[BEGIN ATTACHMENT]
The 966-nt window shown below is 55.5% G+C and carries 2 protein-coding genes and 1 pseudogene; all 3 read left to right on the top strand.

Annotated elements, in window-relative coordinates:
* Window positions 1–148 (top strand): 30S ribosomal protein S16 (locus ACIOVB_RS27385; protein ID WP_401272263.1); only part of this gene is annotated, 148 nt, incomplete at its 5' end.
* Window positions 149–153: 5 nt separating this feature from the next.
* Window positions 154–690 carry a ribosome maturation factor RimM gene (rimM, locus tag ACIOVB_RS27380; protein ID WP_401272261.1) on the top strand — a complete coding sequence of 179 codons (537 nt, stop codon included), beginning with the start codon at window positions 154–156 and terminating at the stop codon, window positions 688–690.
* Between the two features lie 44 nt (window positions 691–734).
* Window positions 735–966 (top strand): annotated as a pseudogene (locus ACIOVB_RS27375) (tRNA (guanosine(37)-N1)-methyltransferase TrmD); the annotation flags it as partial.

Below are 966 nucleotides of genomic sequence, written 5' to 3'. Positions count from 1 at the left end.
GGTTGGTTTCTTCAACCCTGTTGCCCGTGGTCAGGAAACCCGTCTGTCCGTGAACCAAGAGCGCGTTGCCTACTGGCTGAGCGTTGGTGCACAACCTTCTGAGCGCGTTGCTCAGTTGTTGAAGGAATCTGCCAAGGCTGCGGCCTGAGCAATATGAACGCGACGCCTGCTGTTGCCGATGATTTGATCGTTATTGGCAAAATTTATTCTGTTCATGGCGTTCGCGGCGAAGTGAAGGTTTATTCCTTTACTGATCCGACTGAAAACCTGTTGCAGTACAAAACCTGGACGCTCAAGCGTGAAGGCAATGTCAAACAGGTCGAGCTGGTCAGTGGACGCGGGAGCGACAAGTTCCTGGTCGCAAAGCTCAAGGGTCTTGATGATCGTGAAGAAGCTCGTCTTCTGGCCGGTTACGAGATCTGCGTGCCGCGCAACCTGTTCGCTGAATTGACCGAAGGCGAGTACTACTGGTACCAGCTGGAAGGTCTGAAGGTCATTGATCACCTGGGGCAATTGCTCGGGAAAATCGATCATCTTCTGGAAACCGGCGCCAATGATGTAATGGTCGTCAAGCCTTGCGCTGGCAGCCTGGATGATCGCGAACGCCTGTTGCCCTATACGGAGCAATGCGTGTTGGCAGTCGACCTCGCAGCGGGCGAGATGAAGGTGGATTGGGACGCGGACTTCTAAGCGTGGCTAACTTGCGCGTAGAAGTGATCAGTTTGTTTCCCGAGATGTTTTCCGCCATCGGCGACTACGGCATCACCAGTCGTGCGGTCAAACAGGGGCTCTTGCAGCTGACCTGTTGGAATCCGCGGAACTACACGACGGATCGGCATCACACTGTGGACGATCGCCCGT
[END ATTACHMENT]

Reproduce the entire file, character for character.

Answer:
The 966-nt window shown below is 55.5% G+C and carries 2 protein-coding genes and 1 pseudogene; all 3 read left to right on the top strand.

Annotated elements, in window-relative coordinates:
* Window positions 1–148 (top strand): 30S ribosomal protein S16 (locus ACIOVB_RS27385; protein ID WP_401272263.1); only part of this gene is annotated, 148 nt, incomplete at its 5' end.
* Window positions 149–153: 5 nt separating this feature from the next.
* Window positions 154–690 carry a ribosome maturation factor RimM gene (rimM, locus tag ACIOVB_RS27380; protein ID WP_401272261.1) on the top strand — a complete coding sequence of 179 codons (537 nt, stop codon included), beginning with the start codon at window positions 154–156 and terminating at the stop codon, window positions 688–690.
* Between the two features lie 44 nt (window positions 691–734).
* Window positions 735–966 (top strand): annotated as a pseudogene (locus ACIOVB_RS27375) (tRNA (guanosine(37)-N1)-methyltransferase TrmD); the annotation flags it as partial.

Below are 966 nucleotides of genomic sequence, written 5' to 3'. Positions count from 1 at the left end.
GGTTGGTTTCTTCAACCCTGTTGCCCGTGGTCAGGAAACCCGTCTGTCCGTGAACCAAGAGCGCGTTGCCTACTGGCTGAGCGTTGGTGCACAACCTTCTGAGCGCGTTGCTCAGTTGTTGAAGGAATCTGCCAAGGCTGCGGCCTGAGCAATATGAACGCGACGCCTGCTGTTGCCGATGATTTGATCGTTATTGGCAAAATTTATTCTGTTCATGGCGTTCGCGGCGAAGTGAAGGTTTATTCCTTTACTGATCCGACTGAAAACCTGTTGCAGTACAAAACCTGGACGCTCAAGCGTGAAGGCAATGTCAAACAGGTCGAGCTGGTCAGTGGACGCGGGAGCGACAAGTTCCTGGTCGCAAAGCTCAAGGGTCTTGATGATCGTGAAGAAGCTCGTCTTCTGGCCGGTTACGAGATCTGCGTGCCGCGCAACCTGTTCGCTGAATTGACCGAAGGCGAGTACTACTGGTACCAGCTGGAAGGTCTGAAGGTCATTGATCACCTGGGGCAATTGCTCGGGAAAATCGATCATCTTCTGGAAACCGGCGCCAATGATGTAATGGTCGTCAAGCCTTGCGCTGGCAGCCTGGATGATCGCGAACGCCTGTTGCCCTATACGGAGCAATGCGTGTTGGCAGTCGACCTCGCAGCGGGCGAGATGAAGGTGGATTGGGACGCGGACTTCTAAGCGTGGCTAACTTGCGCGTAGAAGTGATCAGTTTGTTTCCCGAGATGTTTTCCGCCATCGGCGACTACGGCATCACCAGTCGTGCGGTCAAACAGGGGCTCTTGCAGCTGACCTGTTGGAATCCGCGGAACTACACGACGGATCGGCATCACACTGTGGACGATCGCCCGT